ICC Cricket World Cup 2011 / News
Kenya v Zimbabwe, World Cup 2011, Kolkata
Do it for Tikolo, urges Kamande
March 19, 2011
Kenya captain Jimmy Kamande has urged his team to give veteran batsman Steve Tikolo a fitting send-off against Zimbabwe at Eden Gardens on Sunday. Tikolo, 39, has been an integral part of all five of Kenya's World Cup campaigns and has announced that he will retire after the current tournament, the match against Zimbabwe his last for Kenya.
"We call him 'Gunnzie' (one who bats like a gun)," said Kamande. "He is a legend. He is the man, actually, who made me play one-day international cricket and he is the one who made us qualify for the first time in the 1996 World Cup. I remember watching him play in the qualifiers in 1995 and we owe a lot to the guy. Hopefully, we will send him off with a win."
A towering figure in Kenyan cricket and for a time widely held to be the best batsman outside the Test arena, Tikolo played his first representative match for Kenya against Zimbabwe in Nairobi in 1993 at the age of just 21 - a match that Kenya actually won by three wickets - and top-scored with 65 in Kenya's first ever World Cup game, against India at the Barabati Stadium in Cuttack in 1996.
He was also part of the Kenyan team which pulled off an upset win over West Indies in that tournament, and captained Kenya to the Semi Finals of the 2003 competition. Kenya's leading runscorer in ODIs by a distance, Tikolo has amassed 3,411 runs, including three hundreds, and has also taken 94 wickets with his offspin.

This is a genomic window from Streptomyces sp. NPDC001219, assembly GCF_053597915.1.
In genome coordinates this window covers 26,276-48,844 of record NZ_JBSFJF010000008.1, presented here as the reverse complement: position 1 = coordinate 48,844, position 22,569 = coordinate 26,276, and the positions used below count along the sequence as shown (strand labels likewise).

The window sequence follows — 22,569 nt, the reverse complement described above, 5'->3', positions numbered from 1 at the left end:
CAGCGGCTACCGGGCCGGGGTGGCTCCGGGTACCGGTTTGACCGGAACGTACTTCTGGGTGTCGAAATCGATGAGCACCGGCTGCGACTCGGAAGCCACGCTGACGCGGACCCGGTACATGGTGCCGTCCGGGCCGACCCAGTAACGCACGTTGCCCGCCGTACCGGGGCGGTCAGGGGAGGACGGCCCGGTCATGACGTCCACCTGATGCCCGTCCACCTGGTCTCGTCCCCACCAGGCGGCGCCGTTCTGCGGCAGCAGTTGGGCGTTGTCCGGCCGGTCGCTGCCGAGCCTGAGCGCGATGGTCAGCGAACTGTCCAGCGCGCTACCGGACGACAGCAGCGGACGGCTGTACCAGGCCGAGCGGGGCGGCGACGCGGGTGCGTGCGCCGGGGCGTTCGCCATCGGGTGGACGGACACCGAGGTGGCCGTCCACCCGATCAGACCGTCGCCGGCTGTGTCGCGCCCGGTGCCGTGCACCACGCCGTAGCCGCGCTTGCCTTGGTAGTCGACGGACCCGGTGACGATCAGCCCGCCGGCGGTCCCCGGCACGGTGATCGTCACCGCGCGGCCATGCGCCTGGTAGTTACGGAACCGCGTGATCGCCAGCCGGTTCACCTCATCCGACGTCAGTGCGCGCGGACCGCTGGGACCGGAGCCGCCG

Kamande also expressed his disappointment over Australia captain Ricky Ponting's remarks that Associate cricketing nations shouldn't be involved in the World Cup. "What is disappointing is that someone like Ricky Ponting saying that Associates don't need to be here (in the World Cup)," said Kamande. "We need to keep improving and all we need to do is to play good cricket.
"This tournament is a stepping stone for Kenyan cricket. A lot of guys here have never been to the World Cup, we know what it takes to achieve here, whatever we gain, we take it back home with us and try to improve our performance."
Kamande suggested that his side desperately needed more top-class matches in between World Cups to raise standards."One thing I know for sure is that if we keep playing against the Test-playing nations or their 'A' sides the [improved] performances will be there. But the thing is after this World Cup you might go and never see these teams again so it becomes very difficult.
"If we're going to prepare to play Australia again [in a World Cup] in the next five or 10 years it's going to become very difficult for us [without] regular matches." Since their successful 2003 World Cup campaign, Kenya have played a meagre 12 one-day internationals against the top Test-playing nations, with none at all in the two years leading up to the current competition.
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In every decade since the 1970s, teams have set new records for ODI totals, breaching the 300-run and then the 400-run mark.